Anyone familiar with my earlier videos, may be aware of my fondness for John Hughes and in particular the series of films that compose his core body of work dedicated to teenagehood. Sixteen Candles, Weird Science, The Breakfast Club and Ferris Bueller's Day-Off. And to a certain extent "She's having a baby" which is a clear farewell to his previous films and an insight to John Hughes personal transition to adulthood. He was a talented writer and, to my own judgment, a brilliant director. Many thought his directing skills were not up to it but I could not agree less.
"Pretty in Pink" or "Some kind of Wonderful", which were (written and) produced by Hughes, lacked the directorial vision and the humor of John Hughes. Something was obviously missing in these films.
I saw "Ferris Bueller's day off" (dubbed /La Folle Journée de Ferris Bueller) in a French cinema in the eighties and I will never forget the experience. I was alone in the cinema and the print showed serious signs of use. It was in 1987 and I was studying in a boarding school in the south of France. I spent most of my time in the cinemas watching all the teenage comedies that came out at that time and was always disappointed by (most of) them. I felt as misunderstood as any teenager of my age and was looking for some kind of comfort in these movies and "Ferris Bueller" was probably the first film along with Risky Business that made me feel something and gave me some food for thought. It was so satisfying to see someone like Ferris trying to break away from the pressure and taking life with such an easy going attitude.
Breakfast Club was, and still is, a brilliant movie and it's probably John Hughes most interesting film. It is full of intricate subtextual themes that relate so well to most of the teenagers' concerns. This is how I saw it then and this how I see it now.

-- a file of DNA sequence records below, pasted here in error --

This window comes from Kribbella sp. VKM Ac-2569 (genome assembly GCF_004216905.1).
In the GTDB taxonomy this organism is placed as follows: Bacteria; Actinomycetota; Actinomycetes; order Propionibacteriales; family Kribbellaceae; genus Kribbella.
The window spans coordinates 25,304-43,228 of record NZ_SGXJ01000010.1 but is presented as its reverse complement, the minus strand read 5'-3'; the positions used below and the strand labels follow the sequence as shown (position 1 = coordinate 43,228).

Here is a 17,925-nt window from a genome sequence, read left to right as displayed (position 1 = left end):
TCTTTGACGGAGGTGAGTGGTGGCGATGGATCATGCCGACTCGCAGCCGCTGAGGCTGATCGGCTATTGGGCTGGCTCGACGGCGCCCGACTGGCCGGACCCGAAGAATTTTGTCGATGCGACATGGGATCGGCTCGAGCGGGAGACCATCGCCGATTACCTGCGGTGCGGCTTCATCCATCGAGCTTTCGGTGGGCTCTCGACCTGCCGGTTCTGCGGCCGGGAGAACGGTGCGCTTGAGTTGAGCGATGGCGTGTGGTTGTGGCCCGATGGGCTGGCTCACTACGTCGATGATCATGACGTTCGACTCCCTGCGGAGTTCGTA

Sixteen Candles and Weird Science are also magnificent examples of John Hughes simplicity and complexity. Simple premises which turn out to be interesting human stories and great comedies.
Technically, It is important to underline that John Hughes (with some help form DOPs such as Tak Fujimoto) took great care of compositions and made very good use of Close Ups. The Museum sequence in Ferris Bueller showcase his love for static compositions. If the camera moves it will be to follow a character and he made very, very little use of tracking shots or cranes. The only one that I can recall is the shot of the ferrari leaving the school after Ferris picks up Sloane or Ferris running through the different houses at the end of the film.
His use of music was uncanny. Just look at the number of tracks included in Sixteen Candles, it's like the American Graffiti of the eighties. Kajagoogoo, Wham, Paul Young, Spandau Ballet, The Specials, Thomson Twins but also Patty Smith and Frank Sinatra. I discovered Zapp when I first saw Ferris Bueller and heard the song "On the Radio". There is so much to say about John Hughes and his relation to music.
Hughes understood cinema, understood stories, understood music and understood people. He was so talented. After "Planes Trains and Automobiles" (which I love), I believe he took a different path as a film maker and gave up on his previous achievements. He did the best you can ever do with the "teenage genre" and, in a way, he saved it. So I am really grateful we did not have any sequels to these films but we came close to disaster: just think of the Ferris Bueller short lived TV show (TERRIBLE) and the Weird Science series (SOOO DULL).